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U.S. Warnings ‘Too General’ to Prevent Crocus Attack, Russia’s Spy Chief Says

Russian Foreign Intelligence Service сhief Sergei Naryshkin. Sergei Kiselev / Moskva News Agency

Russia’s spy chief said Tuesday that U.S. warnings of a possible extremist attack were too broad to have prevented the deadly concert hall attack outside Moscow late last month.

“The Federal Security Service [FSB] received some information from the U.S. intelligence services that such a thing was unfortunately possible,” Sergei Naryshkin, who heads Russia’s Foreign Intelligence Service (SVR), told reporters.

“But as our Russian colleagues said, the information was too general and did not allow us to fully identify those who committed this terrible crime,” he was quoted as saying by the state-run Interfax news agency.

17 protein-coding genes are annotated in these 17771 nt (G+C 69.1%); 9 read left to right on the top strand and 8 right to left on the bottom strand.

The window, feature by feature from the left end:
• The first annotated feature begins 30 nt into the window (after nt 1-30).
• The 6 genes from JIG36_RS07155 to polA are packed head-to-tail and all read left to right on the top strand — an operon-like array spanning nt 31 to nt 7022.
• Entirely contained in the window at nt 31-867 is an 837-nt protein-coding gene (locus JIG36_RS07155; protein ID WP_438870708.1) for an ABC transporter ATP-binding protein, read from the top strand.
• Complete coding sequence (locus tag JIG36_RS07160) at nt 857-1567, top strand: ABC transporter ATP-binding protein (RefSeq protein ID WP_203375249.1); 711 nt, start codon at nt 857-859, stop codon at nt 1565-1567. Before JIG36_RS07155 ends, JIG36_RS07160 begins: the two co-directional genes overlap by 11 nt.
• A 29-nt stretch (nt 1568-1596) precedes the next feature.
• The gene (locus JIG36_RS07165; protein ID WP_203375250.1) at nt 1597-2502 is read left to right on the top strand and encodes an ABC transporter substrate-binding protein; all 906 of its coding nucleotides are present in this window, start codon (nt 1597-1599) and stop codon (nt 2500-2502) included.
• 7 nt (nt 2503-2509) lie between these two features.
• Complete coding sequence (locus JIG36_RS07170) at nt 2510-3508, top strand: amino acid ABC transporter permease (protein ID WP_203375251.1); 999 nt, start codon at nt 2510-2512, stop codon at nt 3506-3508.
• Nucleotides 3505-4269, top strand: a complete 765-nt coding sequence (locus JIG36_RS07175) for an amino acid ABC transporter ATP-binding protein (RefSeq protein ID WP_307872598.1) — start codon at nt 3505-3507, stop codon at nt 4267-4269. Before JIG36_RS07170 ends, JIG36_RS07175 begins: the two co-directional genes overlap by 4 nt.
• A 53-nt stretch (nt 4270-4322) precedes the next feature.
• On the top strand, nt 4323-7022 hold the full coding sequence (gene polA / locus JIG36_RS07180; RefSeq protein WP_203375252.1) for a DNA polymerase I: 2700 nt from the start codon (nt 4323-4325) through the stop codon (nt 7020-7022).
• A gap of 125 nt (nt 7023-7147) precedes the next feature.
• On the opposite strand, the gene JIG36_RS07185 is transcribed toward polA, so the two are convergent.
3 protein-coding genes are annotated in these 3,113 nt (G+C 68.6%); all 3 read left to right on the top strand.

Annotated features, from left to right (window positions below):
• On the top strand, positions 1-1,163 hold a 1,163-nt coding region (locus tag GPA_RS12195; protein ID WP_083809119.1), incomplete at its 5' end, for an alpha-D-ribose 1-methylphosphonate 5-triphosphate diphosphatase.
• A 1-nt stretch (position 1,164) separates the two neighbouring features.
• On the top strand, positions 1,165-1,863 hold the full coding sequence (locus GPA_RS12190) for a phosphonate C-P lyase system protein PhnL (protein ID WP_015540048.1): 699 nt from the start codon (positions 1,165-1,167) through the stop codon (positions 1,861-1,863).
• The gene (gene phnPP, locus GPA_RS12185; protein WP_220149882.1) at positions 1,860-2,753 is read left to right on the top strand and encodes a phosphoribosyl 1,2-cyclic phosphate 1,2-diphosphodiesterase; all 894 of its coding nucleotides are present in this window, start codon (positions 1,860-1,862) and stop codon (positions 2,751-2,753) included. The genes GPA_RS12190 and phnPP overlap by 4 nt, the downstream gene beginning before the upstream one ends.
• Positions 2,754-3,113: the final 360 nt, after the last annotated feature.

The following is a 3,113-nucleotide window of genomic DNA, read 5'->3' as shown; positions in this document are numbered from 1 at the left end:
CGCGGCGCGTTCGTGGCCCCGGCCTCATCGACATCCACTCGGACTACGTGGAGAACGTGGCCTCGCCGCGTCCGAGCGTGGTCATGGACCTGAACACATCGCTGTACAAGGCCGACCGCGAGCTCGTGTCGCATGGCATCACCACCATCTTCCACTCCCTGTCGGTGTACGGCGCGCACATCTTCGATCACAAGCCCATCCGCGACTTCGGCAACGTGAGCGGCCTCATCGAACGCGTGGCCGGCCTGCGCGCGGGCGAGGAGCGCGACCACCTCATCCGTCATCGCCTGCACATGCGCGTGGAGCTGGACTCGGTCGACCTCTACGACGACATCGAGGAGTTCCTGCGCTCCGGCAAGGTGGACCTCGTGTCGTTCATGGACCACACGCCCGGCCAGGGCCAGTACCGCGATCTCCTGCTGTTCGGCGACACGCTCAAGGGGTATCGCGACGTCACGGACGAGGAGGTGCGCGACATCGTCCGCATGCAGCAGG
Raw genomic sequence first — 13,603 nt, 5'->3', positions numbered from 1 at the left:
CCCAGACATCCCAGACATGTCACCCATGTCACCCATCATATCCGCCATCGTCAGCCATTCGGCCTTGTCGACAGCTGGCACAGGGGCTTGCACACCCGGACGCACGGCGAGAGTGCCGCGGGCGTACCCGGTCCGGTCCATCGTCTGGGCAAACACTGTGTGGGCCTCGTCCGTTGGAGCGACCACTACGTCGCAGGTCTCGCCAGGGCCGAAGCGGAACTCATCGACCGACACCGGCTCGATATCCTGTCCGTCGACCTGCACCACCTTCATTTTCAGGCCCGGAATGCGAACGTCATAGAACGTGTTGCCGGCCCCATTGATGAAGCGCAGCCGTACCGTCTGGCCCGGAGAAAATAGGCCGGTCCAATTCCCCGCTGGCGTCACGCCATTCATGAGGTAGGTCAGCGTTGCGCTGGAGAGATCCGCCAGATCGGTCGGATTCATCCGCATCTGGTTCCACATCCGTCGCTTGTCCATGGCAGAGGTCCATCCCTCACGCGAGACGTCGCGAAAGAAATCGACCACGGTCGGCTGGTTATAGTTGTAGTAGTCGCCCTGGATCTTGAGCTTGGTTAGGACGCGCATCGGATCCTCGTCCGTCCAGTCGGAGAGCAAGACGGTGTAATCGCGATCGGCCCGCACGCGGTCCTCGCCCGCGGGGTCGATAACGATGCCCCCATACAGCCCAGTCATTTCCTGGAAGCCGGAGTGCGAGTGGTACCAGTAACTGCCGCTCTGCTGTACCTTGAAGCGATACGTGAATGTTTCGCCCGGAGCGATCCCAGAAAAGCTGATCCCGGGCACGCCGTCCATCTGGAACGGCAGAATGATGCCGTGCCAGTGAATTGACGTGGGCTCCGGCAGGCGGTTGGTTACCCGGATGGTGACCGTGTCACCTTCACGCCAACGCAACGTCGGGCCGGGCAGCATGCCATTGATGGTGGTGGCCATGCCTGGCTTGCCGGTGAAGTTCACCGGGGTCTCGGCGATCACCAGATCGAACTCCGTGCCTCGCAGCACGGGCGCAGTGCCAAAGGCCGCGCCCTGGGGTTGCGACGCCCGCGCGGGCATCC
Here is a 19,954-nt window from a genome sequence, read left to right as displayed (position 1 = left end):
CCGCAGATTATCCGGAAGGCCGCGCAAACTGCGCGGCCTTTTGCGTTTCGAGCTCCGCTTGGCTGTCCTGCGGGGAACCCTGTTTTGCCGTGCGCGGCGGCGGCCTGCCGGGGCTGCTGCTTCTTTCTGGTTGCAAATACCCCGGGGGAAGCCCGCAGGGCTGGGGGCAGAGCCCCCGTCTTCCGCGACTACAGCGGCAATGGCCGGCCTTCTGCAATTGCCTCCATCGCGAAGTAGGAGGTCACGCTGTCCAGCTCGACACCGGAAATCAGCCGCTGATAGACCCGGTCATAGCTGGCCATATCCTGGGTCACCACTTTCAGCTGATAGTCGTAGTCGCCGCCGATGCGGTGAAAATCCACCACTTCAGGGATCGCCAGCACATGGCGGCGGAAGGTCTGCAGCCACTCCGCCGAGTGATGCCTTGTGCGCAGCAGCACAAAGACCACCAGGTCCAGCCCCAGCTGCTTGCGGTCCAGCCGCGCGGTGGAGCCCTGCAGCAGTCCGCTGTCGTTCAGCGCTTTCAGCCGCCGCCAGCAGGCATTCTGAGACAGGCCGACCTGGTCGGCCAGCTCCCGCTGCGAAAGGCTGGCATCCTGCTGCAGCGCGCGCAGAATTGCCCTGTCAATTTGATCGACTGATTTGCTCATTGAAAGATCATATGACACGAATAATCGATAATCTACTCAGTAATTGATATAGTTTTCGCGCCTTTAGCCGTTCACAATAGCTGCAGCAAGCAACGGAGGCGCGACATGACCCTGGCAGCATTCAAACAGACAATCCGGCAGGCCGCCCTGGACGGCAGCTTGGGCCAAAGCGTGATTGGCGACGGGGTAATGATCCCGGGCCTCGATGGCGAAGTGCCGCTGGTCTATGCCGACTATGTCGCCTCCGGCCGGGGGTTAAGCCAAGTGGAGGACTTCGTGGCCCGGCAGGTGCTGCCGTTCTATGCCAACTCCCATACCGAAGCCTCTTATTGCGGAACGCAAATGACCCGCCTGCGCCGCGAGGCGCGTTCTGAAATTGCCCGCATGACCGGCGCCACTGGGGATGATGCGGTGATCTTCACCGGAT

FSB chief Alexander Bortnikov last week also acknowledged that Russia had received “general” information about a possible attack from the United States.

The public and private U.S. warnings, along with a new report that Russian ally Iran had warned Moscow about the possibility of a major “terrorist operation,” have raised questions about Russia’s security lapse.

Meanwhile, top Russian officials have suggested, without providing evidence, that Ukraine and the West were partly responsible for the March 22 attack on Crocus City Hall, which claimed the lives of more than 140 people.

On Monday, the SVR’s press service accused the Biden administration of “deflecting suspicion” from Ukrainian President Volodymyr Zelensky and playing up the role of the Islamic State’s affiliate ISIS-K.

ISIS-K has said it was responsible for the massacre, while Kyiv and the West have denied any involvement.

President Vladimir Putin, who had dismissed the U.S. warnings as efforts to “intimidate and destabilize society,” said later Tuesday that Russia will “definitely” find out who had ordered the attack. 

"We paid a very high price, and the entire analysis of the situation must be extremely objective and professional,” Putin told Interior Ministry officials.

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